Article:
New eco campaign is significantly stepping up efforts to plant more trees across Harborough

Over 175 people from across the district have already got behind Harborough Woodlands Volunteers Community
A buzzing new eco campaign is significantly stepping up efforts to plant more trees across Harborough.A buzzing new eco campaign is significantly stepping up efforts to plant more trees across Harborough.
A buzzing new eco campaign is significantly stepping up efforts to plant more trees across Harborough.

A buzzing new eco campaign is significantly stepping up efforts to plant more trees across Harborough.

Over 175 people from across the district have already got behind Harborough Woodlands Volunteers Community.

The green group is now aiming to launch at least two local wood, tree and hedge-planting projects this autumn.

And activists are set to work with Market Harborough's Eco Village to create a courtyard display of garden-based ways to slash flood risk by slowing the flow of rainwater into sewers.

“We also hope to be able to include displays explaining the benefits of Natural Flood Management (NFM) schemes in rural landscape as promoted by ‘The Flood Hub’,” said spokeswoman Lara Raffaelli.

She said they are also uniting with Welland Rivers Trust to amplify the benefits of Natural Flood Management on rural landscapes to prevent flooding.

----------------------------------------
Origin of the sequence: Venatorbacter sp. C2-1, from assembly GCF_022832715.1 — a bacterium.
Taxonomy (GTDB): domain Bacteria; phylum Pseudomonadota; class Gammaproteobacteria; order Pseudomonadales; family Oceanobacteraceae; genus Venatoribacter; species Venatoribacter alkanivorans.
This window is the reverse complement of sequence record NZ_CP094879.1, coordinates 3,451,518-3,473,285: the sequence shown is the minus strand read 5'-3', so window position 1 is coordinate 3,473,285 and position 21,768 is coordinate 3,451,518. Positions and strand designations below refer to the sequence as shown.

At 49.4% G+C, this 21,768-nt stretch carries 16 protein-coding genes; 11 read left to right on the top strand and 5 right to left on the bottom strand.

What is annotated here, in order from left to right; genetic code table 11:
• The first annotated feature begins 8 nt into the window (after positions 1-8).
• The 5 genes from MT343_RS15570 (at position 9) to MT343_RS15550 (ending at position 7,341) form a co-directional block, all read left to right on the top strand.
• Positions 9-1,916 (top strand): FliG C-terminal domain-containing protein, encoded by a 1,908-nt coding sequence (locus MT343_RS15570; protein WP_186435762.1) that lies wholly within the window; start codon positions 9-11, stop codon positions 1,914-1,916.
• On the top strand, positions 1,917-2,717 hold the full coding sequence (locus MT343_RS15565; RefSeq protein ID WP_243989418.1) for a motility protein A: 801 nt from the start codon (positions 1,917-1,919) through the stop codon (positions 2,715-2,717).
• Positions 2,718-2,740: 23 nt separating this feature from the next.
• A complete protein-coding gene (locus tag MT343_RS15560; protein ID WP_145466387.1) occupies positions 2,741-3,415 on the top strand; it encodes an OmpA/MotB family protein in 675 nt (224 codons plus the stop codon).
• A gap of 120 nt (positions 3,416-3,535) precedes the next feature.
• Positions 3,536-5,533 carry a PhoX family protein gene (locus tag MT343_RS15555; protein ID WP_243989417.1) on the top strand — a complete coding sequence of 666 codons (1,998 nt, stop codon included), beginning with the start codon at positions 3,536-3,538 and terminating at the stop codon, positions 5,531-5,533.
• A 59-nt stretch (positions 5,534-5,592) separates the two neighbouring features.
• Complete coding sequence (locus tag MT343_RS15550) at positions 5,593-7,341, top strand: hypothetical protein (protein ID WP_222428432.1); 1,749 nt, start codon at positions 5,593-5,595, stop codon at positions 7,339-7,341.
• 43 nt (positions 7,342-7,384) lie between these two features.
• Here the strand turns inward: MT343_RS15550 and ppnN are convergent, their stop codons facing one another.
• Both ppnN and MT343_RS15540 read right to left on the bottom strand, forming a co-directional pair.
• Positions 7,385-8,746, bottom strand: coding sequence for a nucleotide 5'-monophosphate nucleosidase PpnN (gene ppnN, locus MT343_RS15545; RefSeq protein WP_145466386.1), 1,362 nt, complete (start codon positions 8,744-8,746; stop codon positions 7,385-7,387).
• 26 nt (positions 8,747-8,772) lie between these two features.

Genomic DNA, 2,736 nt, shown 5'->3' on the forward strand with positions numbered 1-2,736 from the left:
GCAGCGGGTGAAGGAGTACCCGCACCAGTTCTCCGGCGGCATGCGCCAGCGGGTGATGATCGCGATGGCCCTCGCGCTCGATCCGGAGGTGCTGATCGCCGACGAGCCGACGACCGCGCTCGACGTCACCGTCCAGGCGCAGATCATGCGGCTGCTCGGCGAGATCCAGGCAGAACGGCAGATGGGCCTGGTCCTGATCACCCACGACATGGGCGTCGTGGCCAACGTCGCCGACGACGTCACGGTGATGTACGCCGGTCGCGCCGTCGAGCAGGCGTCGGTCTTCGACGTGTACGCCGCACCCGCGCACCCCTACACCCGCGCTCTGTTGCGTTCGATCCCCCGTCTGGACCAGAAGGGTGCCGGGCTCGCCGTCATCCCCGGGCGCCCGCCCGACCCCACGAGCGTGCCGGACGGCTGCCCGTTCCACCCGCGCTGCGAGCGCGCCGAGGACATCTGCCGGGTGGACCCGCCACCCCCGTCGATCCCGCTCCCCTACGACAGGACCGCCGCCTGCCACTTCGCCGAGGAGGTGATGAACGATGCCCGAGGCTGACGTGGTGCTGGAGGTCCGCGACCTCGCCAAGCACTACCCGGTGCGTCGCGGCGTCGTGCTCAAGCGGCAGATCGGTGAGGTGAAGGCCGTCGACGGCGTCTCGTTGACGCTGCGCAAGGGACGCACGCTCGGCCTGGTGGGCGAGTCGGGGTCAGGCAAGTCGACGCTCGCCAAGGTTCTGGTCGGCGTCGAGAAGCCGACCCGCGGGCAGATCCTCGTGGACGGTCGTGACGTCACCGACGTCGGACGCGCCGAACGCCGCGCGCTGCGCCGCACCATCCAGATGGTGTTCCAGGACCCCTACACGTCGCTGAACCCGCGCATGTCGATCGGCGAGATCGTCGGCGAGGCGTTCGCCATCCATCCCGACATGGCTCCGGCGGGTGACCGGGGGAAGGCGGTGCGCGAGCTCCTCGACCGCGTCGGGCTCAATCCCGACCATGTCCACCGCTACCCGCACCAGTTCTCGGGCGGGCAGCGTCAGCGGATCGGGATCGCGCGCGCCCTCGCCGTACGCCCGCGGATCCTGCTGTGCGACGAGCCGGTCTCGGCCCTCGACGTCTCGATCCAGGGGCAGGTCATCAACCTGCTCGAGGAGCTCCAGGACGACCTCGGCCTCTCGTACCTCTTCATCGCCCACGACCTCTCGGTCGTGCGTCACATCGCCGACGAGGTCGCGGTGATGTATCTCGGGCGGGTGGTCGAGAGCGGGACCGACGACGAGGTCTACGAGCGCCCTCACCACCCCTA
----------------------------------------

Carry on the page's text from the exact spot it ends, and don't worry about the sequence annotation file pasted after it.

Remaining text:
“These NFM landscape schemes include the careful strategic positioning of trees and woods as flood barriers and mitigators,” said Lara.

“Local community and village teams are also being formed on new housing developments to help landowners care for their new trees.

“We are setting out to cut the risk of many trees not surviving due to a lack of water.

“We are also keen to work alongside landowners to explore the chances of planting many more trees.

“We need to plant tens of thousands more trees across Harborough, the East Midlands and right across the UK for our countryside, our environment and our entire futures.”

Lara said their “wonderful volunteers” are also researching best practice and preparing summaries on:

• Tree seed collection and propagation

• Opportunities for joining up local cycle tracks to enable safe wheeled or pedestrian access to schools and work, where possible through woodland

• The mental and physical health benefits of trees and woodlands, including those of shielding our schools from traffic pollution.

“All this is taking place while approaching interested landowners, liaising with our councils, Sustainable Harborough, Harborough's Eco School and eco church groups and preparing leaflets and website management.

“Our network has also been making friends with ‘Save our street trees’ in Northampton and ‘Trees Please’ group in Climate Action Leicester and Leicestershire,” said Lara, 53, of Angell Drive, Market Harborough.

“If you too care for our magnificent environment and would like to contribute to improving it then please contact us today and join our friendly, committed team.”

If you would like to find out more then email [email protected] or visit www.harboroughwoodland.com, search for 'Harborough Woodland group' on Facebook, or @harboroughWood1 on Twitter